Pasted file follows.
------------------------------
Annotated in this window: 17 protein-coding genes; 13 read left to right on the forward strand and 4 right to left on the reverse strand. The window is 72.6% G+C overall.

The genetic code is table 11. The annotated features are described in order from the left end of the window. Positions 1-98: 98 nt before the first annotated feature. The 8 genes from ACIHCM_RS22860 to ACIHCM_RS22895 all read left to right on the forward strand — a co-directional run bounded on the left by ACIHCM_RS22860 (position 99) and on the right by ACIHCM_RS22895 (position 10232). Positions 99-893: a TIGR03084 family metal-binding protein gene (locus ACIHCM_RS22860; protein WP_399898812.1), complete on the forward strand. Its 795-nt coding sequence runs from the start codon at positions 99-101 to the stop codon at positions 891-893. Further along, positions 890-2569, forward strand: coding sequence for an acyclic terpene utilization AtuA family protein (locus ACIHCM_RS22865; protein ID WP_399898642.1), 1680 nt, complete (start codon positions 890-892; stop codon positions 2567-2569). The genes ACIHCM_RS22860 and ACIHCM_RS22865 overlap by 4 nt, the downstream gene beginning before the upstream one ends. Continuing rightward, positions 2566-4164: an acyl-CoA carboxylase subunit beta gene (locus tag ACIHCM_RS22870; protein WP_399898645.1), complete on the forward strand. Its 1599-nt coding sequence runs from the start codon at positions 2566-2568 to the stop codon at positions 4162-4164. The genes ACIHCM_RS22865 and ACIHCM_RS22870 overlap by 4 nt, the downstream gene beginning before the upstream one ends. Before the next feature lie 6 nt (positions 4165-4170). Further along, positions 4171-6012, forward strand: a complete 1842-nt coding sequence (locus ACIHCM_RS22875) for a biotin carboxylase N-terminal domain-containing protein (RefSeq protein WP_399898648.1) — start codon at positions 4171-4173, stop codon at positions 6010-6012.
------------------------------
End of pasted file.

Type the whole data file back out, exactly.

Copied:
Annotated in this window: 17 protein-coding genes; 13 read left to right on the forward strand and 4 right to left on the reverse strand. The window is 72.6% G+C overall.

The genetic code is table 11. The annotated features are described in order from the left end of the window. Positions 1-98: 98 nt before the first annotated feature. The 8 genes from ACIHCM_RS22860 to ACIHCM_RS22895 all read left to right on the forward strand — a co-directional run bounded on the left by ACIHCM_RS22860 (position 99) and on the right by ACIHCM_RS22895 (position 10232). Positions 99-893: a TIGR03084 family metal-binding protein gene (locus ACIHCM_RS22860; protein WP_399898812.1), complete on the forward strand. Its 795-nt coding sequence runs from the start codon at positions 99-101 to the stop codon at positions 891-893. Further along, positions 890-2569, forward strand: coding sequence for an acyclic terpene utilization AtuA family protein (locus ACIHCM_RS22865; protein ID WP_399898642.1), 1680 nt, complete (start codon positions 890-892; stop codon positions 2567-2569). The genes ACIHCM_RS22860 and ACIHCM_RS22865 overlap by 4 nt, the downstream gene beginning before the upstream one ends. Continuing rightward, positions 2566-4164: an acyl-CoA carboxylase subunit beta gene (locus tag ACIHCM_RS22870; protein WP_399898645.1), complete on the forward strand. Its 1599-nt coding sequence runs from the start codon at positions 2566-2568 to the stop codon at positions 4162-4164. The genes ACIHCM_RS22865 and ACIHCM_RS22870 overlap by 4 nt, the downstream gene beginning before the upstream one ends. Before the next feature lie 6 nt (positions 4165-4170). Further along, positions 4171-6012, forward strand: a complete 1842-nt coding sequence (locus ACIHCM_RS22875) for a biotin carboxylase N-terminal domain-containing protein (RefSeq protein WP_399898648.1) — start codon at positions 4171-4173, stop codon at positions 6010-6012.